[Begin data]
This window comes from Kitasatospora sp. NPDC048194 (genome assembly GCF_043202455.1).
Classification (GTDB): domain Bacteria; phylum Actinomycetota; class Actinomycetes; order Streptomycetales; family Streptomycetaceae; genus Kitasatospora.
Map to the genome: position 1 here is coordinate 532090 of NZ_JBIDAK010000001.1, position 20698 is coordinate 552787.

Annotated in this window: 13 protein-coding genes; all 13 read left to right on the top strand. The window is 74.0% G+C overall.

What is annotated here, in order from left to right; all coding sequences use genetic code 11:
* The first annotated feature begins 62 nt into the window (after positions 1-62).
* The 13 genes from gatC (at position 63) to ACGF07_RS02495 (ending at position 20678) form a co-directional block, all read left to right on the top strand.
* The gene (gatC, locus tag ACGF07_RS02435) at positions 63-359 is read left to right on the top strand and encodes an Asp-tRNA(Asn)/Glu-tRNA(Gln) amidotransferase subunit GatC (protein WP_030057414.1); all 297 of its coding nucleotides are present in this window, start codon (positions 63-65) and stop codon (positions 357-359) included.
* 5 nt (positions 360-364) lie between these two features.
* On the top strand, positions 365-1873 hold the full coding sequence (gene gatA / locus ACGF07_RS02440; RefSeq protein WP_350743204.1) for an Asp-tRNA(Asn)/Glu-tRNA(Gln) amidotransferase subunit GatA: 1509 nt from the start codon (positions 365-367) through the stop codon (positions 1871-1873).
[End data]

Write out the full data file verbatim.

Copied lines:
This window comes from Kitasatospora sp. NPDC048194 (genome assembly GCF_043202455.1).
Classification (GTDB): domain Bacteria; phylum Actinomycetota; class Actinomycetes; order Streptomycetales; family Streptomycetaceae; genus Kitasatospora.
Map to the genome: position 1 here is coordinate 532090 of NZ_JBIDAK010000001.1, position 20698 is coordinate 552787.

Annotated in this window: 13 protein-coding genes; all 13 read left to right on the top strand. The window is 74.0% G+C overall.

What is annotated here, in order from left to right; all coding sequences use genetic code 11:
* The first annotated feature begins 62 nt into the window (after positions 1-62).
* The 13 genes from gatC (at position 63) to ACGF07_RS02495 (ending at position 20678) form a co-directional block, all read left to right on the top strand.
* The gene (gatC, locus tag ACGF07_RS02435) at positions 63-359 is read left to right on the top strand and encodes an Asp-tRNA(Asn)/Glu-tRNA(Gln) amidotransferase subunit GatC (protein WP_030057414.1); all 297 of its coding nucleotides are present in this window, start codon (positions 63-65) and stop codon (positions 357-359) included.
* 5 nt (positions 360-364) lie between these two features.
* On the top strand, positions 365-1873 hold the full coding sequence (gene gatA / locus ACGF07_RS02440; RefSeq protein WP_350743204.1) for an Asp-tRNA(Asn)/Glu-tRNA(Gln) amidotransferase subunit GatA: 1509 nt from the start codon (positions 365-367) through the stop codon (positions 1871-1873).